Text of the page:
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Pension vs. paying off debt

edited 30 November -1 at 1:00AM in Auto-enrolment
7 replies 8.1K views
hjscoreshjscores Forumite
9 posts
edited 30 November -1 at 1:00AM in Auto-enrolment
Hello

I am 31 and have just started a new job with a much larger salary of £57,500.

My employers have auto enrolled me onto the pension scheme (I've never had a pension scheme before) where I will pay 8.5% pension contributions so that takes about £200 off me each month (it's actually about £400 they take but tax relief or something means that I'm only £200 worse of a month).

The issue is that I have £22k worth of debt in a loan. With my new salary I was going to over pay on my monthly payments by £700 a month and get it down substantially.

My question is, should I pay into the pension and over pay a lesser amount on my debt or should I opt out, hammer the debt and when it's gone, opt back into the pension?
I think it will take me 1-2 years to pay off that debt fully (monthly set payment is only £375 a month) so I'll be 33/34 before I'll be able to opt back in.

Any advice or opinions would be greatly received!!

Thanks

Replies

  • AretnapAretnap Forumite
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    To some extent it depends on the terms of the pension and the debt... But tax relief is turning your £200 into around £400 (if it's paid by salary sacrifice and your employer pays in their national insurance savings it would even be a little more than that), and if your employer matches your contributions that would be another £400. In other words you could be missing out on up to £800 of pension contributions in order to pay down £200 worth of debt. The interest rate on the debt would have to be pretty eye-watering before that was a good deal.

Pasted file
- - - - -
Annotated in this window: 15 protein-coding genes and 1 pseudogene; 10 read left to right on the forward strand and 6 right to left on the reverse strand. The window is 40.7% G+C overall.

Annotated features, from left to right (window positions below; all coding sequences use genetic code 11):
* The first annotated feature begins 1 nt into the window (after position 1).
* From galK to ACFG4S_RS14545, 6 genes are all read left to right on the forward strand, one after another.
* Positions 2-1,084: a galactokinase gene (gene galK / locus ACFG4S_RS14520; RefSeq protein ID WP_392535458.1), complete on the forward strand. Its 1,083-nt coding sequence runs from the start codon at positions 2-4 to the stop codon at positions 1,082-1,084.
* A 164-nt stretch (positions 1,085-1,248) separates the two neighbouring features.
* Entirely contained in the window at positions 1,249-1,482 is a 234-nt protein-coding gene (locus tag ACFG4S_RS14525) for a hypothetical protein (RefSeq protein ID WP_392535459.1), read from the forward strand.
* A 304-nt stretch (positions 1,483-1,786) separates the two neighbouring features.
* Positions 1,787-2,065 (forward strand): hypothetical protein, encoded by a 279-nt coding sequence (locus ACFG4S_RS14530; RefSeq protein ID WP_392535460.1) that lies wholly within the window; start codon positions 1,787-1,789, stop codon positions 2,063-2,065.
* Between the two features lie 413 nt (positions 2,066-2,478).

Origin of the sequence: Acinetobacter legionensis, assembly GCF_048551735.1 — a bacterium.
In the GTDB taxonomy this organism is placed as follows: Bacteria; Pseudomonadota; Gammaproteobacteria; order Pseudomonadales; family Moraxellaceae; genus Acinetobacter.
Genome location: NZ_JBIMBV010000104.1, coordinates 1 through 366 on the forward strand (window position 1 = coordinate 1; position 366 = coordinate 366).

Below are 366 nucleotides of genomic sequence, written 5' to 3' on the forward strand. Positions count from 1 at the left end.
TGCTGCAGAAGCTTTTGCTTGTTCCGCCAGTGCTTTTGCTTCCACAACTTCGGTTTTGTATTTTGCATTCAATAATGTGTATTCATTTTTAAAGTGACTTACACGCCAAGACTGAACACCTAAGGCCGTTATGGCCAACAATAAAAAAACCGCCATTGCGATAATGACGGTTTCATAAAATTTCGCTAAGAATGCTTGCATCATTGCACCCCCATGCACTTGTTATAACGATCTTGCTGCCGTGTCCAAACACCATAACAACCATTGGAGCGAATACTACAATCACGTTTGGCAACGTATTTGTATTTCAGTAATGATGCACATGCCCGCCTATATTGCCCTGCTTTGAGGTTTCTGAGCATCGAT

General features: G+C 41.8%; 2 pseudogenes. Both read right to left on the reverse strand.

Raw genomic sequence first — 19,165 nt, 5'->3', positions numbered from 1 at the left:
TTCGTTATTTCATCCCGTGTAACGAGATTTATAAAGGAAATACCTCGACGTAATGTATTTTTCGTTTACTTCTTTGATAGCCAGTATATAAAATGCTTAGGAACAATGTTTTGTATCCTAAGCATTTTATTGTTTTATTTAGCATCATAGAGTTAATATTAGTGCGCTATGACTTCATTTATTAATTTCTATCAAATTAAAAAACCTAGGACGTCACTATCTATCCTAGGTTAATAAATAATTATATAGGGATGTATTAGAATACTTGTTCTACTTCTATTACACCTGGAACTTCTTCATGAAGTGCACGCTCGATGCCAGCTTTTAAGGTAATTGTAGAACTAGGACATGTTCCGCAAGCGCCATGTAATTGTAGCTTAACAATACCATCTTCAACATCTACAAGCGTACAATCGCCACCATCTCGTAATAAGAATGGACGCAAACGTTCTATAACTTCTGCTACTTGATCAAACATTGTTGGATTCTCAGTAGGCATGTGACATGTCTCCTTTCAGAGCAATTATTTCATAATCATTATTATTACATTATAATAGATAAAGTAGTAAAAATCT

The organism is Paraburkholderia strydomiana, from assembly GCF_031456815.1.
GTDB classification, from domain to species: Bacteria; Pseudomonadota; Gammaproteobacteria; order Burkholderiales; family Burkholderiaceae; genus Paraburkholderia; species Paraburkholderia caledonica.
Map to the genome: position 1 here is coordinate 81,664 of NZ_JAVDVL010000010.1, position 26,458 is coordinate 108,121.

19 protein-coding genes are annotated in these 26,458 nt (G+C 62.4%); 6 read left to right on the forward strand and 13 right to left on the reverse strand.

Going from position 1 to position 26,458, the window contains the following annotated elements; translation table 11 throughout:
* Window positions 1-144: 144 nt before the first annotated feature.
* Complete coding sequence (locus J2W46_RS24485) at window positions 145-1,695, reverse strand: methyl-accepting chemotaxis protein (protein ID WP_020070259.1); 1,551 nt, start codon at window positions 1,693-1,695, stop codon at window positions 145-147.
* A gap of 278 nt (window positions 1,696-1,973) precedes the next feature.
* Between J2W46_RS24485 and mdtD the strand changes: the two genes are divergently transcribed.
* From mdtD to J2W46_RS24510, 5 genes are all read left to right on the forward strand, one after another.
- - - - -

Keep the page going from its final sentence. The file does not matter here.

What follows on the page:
There might be other reasons for wanting to be debt free ASAP of course (eg if you have an upcoming mortgage application), but in purely financial terms the pension contribution is likely to be the best option.
  • Thank you for that, that's what I thought. My interest rate on my loan is 6% which is really good for a loan that size but still, the pension is better.

    Thanks again for responding.
  • atushatush Forumite
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    So if you can save 700 a month, the 200 into pension and 500 overpaying the debt?

    That would mean you pay off an extra 6K per year? How much principal and interest do you pay each month anyway?

    You should, so you dont get into debt, probably save a bit in cash alongside the overpayment at first. Just so you dont go into debt?
  • atush wrote: »
    So if you can save 700 a month, the 200 into pension and 500 overpaying the debt?

    That would mean you pay off an extra 6K per year? How much principal and interest do you pay each month anyway?

    You should, so you dont get into debt, probably save a bit in cash alongside the overpayment at first. Just so you dont go into debt?

    Hi Atush, thanks for replying and sorry for the delay! I pay 6% interest on my loan and that's it.

    I agree, I think I should save maybe £200 for myself or something to ensure I have a buffer should anything happen.
  • Hi

    This pension is a lot of money but just think of the benefits in a few years time.

    I have just gone through with my DH who is in a similar situation to you. We worked out that the loan;s interest rate would have to be over 300% interest to make stopping the pension worth while. So instead we rework the budget and ensured that he was making cut backs else where to help with the overpayments. Good luck!
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  • MEM62MEM62 Forumite
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    hjscores wrote: »
    I've never had a pension scheme before

    As far as your pension is concerned you are already late to the party. If you want any quality of life in retirement make your pension contributions as generous as you can.
  • DandytfDandytf Forumite
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    MEM62 wrote: »
    As far as your pension is concerned you are already late to the party. If you want any quality of life in retirement make your pension contributions as generous as you can.

    I'm also a late pensions saver.

    Only a small pension from previous RM employment -1992-1999

    I've in past year or 18 moths joined current employers pension and raised it from 1% to 3% 20015 and this year I'll be paying +5% (matched with employer).

    I think if I can manage to pay + 5% it will make up for 'missing pension yrs 10)

    next 3 yrs I'll continue to pay unsecured debt and make regular mortgage over payments.

    Maybe after 3 yrs I'll re consider if I will increase pension to +7% or above.

    Is there any reason not to increase 7% or above?
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